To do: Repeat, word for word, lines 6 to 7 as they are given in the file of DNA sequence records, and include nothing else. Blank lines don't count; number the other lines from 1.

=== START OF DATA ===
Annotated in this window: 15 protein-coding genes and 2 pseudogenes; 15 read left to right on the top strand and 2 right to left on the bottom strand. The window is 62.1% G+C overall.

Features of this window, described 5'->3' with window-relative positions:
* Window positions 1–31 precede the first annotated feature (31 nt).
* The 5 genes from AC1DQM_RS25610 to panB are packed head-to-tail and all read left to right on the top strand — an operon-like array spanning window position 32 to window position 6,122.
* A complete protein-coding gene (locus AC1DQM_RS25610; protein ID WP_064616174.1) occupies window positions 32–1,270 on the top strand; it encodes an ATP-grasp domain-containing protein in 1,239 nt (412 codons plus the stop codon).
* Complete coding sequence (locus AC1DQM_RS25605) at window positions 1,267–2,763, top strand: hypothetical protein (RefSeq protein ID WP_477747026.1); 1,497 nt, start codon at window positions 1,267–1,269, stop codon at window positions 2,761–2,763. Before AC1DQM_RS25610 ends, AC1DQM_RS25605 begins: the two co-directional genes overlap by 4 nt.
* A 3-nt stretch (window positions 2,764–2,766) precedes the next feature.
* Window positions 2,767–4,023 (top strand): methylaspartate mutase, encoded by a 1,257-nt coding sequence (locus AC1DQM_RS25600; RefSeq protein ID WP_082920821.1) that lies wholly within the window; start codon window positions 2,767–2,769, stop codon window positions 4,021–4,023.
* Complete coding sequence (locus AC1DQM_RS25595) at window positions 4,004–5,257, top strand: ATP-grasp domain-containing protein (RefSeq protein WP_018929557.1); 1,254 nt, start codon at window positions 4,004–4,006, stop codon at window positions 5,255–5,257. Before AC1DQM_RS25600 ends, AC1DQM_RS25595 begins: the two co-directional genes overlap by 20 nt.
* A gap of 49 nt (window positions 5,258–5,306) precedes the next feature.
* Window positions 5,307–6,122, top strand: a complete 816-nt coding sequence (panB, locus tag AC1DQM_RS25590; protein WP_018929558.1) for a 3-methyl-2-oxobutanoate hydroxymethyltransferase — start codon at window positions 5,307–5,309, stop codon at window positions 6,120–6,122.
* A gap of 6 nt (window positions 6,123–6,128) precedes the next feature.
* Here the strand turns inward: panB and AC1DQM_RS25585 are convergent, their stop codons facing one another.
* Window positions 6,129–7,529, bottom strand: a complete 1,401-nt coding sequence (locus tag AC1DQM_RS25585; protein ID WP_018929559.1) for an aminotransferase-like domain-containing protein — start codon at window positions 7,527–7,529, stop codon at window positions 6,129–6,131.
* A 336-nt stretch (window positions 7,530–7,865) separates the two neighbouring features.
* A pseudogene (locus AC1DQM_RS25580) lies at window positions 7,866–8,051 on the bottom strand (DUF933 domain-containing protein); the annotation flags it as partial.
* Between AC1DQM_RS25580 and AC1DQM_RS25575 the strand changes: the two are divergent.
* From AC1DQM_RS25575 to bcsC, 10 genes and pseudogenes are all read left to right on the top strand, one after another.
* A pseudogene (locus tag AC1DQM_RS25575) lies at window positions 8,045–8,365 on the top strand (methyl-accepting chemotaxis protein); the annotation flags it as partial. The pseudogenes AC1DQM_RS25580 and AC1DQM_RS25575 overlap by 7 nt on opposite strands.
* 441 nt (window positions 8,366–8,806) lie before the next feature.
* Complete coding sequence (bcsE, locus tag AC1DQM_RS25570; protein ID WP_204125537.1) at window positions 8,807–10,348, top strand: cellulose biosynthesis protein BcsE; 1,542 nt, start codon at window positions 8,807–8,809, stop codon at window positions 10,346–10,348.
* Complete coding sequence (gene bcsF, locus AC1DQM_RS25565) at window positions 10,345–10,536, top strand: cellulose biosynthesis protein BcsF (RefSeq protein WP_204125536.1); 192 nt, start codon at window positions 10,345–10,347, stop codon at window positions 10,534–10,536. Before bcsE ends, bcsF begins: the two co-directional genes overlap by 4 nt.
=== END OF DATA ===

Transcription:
* Complete coding sequence (locus AC1DQM_RS25605) at window positions 1,267–2,763, top strand: hypothetical protein (RefSeq protein ID WP_477747026.1); 1,497 nt, start codon at window positions 1,267–1,269, stop codon at window positions 2,761–2,763. Before AC1DQM_RS25610 ends, AC1DQM_RS25605 begins: the two co-directional genes overlap by 4 nt.
* A 3-nt stretch (window positions 2,764–2,766) precedes the next feature.